Arkansas racing officials vote not to suspend Bob Baffert

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Hall of Fame trainer Bob Baffert on Tuesday successfully appealed his 15-day suspension to the Arkansas Racing Commission, allowing the six-time Kentucky Derby winner to resume preparations to run Medina Spirit in next weekend’s Derby.

Baffert was fined and suspended last year by Arkansas stewards for a pair of drug positives after Charlatan and Gamine tested positive for the painkiller lidocaine following their wins at Oaklawn Park on May 2. Charlatan won a division of the $1 million Arkansas Derby, while Gamine won another race. Both horses were disqualified and stripped of their purse money.

After 13 1/2 hours of testimony from 14 witnesses over two days, the commission voted unanimously to reduce Baffert’s fines to $5,000 per horse, restore the horses’ placings and purse money, and overturn his suspension.

“There’s abundant evidence that the horses were exposed to lidocaine,” Michael Post, one of the commissioners, said before deliberations began. “I trust our labs and I trust our people. But there was also abundant evidence that it would be below what is performance-enhancing.”

Baffert expressed relief afterward when reached by phone.

“It’s been an emotional drain. I’m happy with the results,” he told The Associated Press. “I’m happy that the racing commissioners listened to all the people we brought in there. I want to thank them.”

Baffert’s attorney, Craig Robertson, told the AP that a larger issue in racing involves threshold levels in drug testing.

“We really ought to set thresholds at levels where they have some sort of pharmacological effect on a horse and effect on the race instead of what we’re doing now, which is setting levels on how sensitive we can get our testing,” he said by phone. “When you’re picking up substances at a picogram level, there are so many opportunities for contamination it creates a problem.”

A picogram is a trillionth of a gram.

Baffert called the two-day hearing “very educational.”

“I didn’t realize how easily you can get contaminated,” he told the AP. “The conversation needs to be revisited on the testing procedures. You can just ruin somebody’s reputation and their livelihood. I’m just worried that it can happen again unless they change something. Hopefully, the science will get better.”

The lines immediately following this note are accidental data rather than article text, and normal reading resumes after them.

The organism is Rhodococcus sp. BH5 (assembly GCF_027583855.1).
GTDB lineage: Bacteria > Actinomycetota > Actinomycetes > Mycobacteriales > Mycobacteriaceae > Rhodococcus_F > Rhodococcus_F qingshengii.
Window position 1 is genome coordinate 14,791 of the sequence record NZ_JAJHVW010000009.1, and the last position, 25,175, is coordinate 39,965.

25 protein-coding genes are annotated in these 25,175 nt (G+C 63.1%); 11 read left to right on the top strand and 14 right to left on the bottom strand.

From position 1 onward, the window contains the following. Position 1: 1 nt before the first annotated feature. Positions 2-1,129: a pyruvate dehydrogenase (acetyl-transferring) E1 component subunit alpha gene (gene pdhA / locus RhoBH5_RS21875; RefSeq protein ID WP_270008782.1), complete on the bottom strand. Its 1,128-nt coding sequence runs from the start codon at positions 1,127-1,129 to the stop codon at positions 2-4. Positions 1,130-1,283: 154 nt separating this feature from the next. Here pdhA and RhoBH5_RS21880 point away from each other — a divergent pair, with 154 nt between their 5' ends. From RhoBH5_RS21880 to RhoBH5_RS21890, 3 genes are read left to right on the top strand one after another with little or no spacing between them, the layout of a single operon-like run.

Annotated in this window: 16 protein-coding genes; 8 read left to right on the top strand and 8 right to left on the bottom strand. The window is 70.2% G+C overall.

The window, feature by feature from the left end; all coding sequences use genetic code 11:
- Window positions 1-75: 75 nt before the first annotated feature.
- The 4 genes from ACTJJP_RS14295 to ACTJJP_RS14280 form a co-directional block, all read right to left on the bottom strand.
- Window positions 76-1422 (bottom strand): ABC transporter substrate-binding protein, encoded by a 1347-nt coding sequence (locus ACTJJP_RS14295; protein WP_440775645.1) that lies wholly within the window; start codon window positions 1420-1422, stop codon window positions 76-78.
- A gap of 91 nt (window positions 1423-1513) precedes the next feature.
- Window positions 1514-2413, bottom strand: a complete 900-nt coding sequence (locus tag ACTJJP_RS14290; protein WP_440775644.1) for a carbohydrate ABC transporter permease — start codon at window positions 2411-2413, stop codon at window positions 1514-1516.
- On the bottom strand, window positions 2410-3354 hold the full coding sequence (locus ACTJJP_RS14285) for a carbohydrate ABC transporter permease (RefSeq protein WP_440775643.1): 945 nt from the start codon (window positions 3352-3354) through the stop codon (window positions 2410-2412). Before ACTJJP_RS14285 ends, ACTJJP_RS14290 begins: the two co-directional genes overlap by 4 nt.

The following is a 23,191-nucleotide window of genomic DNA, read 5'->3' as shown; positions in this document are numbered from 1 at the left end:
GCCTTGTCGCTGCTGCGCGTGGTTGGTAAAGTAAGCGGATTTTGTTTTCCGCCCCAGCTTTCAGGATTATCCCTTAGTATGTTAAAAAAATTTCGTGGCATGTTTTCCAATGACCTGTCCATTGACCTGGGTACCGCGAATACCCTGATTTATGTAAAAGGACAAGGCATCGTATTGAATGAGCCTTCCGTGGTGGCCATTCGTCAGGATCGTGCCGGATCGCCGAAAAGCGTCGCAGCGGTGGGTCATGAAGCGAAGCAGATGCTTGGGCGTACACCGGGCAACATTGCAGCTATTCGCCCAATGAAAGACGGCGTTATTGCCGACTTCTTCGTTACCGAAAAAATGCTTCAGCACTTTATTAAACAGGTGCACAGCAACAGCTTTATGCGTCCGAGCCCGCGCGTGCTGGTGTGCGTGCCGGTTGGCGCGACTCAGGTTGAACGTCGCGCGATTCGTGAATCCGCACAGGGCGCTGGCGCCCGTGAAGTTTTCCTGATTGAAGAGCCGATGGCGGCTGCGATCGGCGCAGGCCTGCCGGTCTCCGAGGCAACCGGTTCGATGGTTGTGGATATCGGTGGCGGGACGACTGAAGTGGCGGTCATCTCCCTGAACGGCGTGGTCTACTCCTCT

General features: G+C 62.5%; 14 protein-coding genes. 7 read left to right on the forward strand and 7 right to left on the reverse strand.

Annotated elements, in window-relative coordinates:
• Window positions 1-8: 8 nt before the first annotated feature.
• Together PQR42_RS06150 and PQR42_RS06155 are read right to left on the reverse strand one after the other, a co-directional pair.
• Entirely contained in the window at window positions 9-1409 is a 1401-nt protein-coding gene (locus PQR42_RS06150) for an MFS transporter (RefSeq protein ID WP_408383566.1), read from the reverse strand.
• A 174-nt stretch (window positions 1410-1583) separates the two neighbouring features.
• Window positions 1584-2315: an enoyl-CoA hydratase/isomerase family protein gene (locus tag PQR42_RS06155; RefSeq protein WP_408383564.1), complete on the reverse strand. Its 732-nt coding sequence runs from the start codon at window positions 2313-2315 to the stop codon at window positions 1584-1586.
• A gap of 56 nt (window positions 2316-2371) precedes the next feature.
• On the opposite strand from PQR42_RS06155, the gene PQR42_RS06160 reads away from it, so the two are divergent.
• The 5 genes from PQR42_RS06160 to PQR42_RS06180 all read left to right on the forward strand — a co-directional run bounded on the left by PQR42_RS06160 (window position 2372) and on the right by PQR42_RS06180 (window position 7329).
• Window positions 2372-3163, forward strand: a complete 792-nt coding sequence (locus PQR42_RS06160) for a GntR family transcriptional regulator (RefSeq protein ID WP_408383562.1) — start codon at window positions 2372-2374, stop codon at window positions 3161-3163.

Baffert testified in his own defense for about 30 minutes during the administrative hearing that was shown live online.

“I really don’t feel we did anything wrong,” Baffert told the commission. “We know for sure we did not administer lidocaine; it came from somewhere. I wanted to clear my name. We don’t operate that way. I’m very proud of my operation. We would never take some kind of edge.”

Lidocaine, a widely used anesthetic in racing, is considered a Class 2 drug by the Association of Racing Commissioners International and use of it carries a penalty of a 15- to 60-day suspension and a fine of $500 to $1,000 for a first offense.

Evidence presented Monday showed the level of lidocaine found by ARC testing in Gamine was 185 picograms, while Charlatan had 46 picograms. The drug has a legal threshold of 20 picograms.

Baffert and Robertson contended the failed tests were the result of inadvertent contamination because of a pain patch worn by his assistant Jimmy Barnes, who saddled both horses. Barnes has chronic pain after previously breaking his pelvis.

The patch he used contained trace amounts of lidocaine. The drug was transferred from Barnes’ hands through the application of tongue ties on both horses, Baffert’s representatives have said.

Baffert said he phoned Barnes in Southern California to inform him of the hearing’s outcome.

“He was just so relieved because he felt so bad,” the trainer said. “It was hard on him. He wanted to quit.”

The Arkansas stewards had suspended Baffert for violating Rule 1233, which states that a trainer shall ultimately be responsible for the condition of any horse that is entered regardless of the acts of any third parties.

“I’m responsible for anything I have control over,” Baffert testified. “I don’t know if we’ll ever know what happened.”

Charlatan’s owners will receive $300,000 in purse money; Gamine’s owners will get $36,000.

Pegasus races planned for Gulfstream and Santa Anita in 2024

Horse racing on Opening day of the winter-spring meet at Santa Anita Park.